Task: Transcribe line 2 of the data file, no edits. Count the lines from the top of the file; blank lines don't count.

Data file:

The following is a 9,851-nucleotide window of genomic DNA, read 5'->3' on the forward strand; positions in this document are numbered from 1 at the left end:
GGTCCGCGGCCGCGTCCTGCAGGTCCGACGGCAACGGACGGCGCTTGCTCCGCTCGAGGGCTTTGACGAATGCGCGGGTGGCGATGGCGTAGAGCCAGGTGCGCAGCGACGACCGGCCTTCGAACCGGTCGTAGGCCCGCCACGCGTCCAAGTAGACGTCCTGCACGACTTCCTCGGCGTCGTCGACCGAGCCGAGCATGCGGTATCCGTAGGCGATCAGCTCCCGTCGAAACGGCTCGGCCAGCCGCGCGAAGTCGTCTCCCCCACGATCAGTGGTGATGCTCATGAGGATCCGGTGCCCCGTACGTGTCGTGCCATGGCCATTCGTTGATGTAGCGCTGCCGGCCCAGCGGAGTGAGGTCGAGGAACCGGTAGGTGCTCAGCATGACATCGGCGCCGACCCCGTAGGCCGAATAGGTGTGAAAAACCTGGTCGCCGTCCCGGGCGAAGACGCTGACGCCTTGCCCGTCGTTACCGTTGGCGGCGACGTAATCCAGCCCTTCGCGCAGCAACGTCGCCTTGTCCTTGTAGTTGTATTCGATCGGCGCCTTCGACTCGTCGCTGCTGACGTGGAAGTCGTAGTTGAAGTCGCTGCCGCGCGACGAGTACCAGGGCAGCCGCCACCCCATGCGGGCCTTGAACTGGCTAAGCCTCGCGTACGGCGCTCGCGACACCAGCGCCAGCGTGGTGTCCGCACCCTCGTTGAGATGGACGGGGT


GGTCCGCGGCCGCGTCCTGCAGGTCCGACGGCAACGGACGGCGCTTGCTCCGCTCGAGGGCTTTGACGAATGCGCGGGTGGCGATGGCGTAGAGCCAGGTGCGCAGCGACGACCGGCCTTCGAACCGGTCGTAGGCCCGCCACGCGTCCAAGTAGACGTCCTGCACGACTTCCTCGGCGTCGTCGACCGAGCCGAGCATGCGGTATCCGTAGGCGATCAGCTCCCGTCGAAACGGCTCGGCCAGCCGCGCGAAGTCGTCTCCCCCACGATCAGTGGTGATGCTCATGAGGATCCGGTGCCCCGTACGTGTCGTGCCATGGCCATTCGTTGATGTAGCGCTGCCGGCCCAGCGGAGTGAGGTCGAGGAACCGGTAGGTGCTCAGCATGACATCGGCGCCGACCCCGTAGGCCGAATAGGTGTGAAAAACCTGGTCGCCGTCCCGGGCGAAGACGCTGACGCCTTGCCCGTCGTTACCGTTGGCGGCGACGTAATCCAGCCCTTCGCGCAGCAACGTCGCCTTGTCCTTGTAGTTGTATTCGATCGGCGCCTTCGACTCGTCGCTGCTGACGTGGAAGTCGTAGTTGAAGTCGCTGCCGCGCGACGAGTACCAGGGCAGCCGCCACCCCATGCGGGCCTTGAACTGGCTAAGCCTCGCGTACGGCGCTCGCGACACCAGCGCCAGCGTGGTGTCCGCACCCTCGTTGAGATGGACGGGGT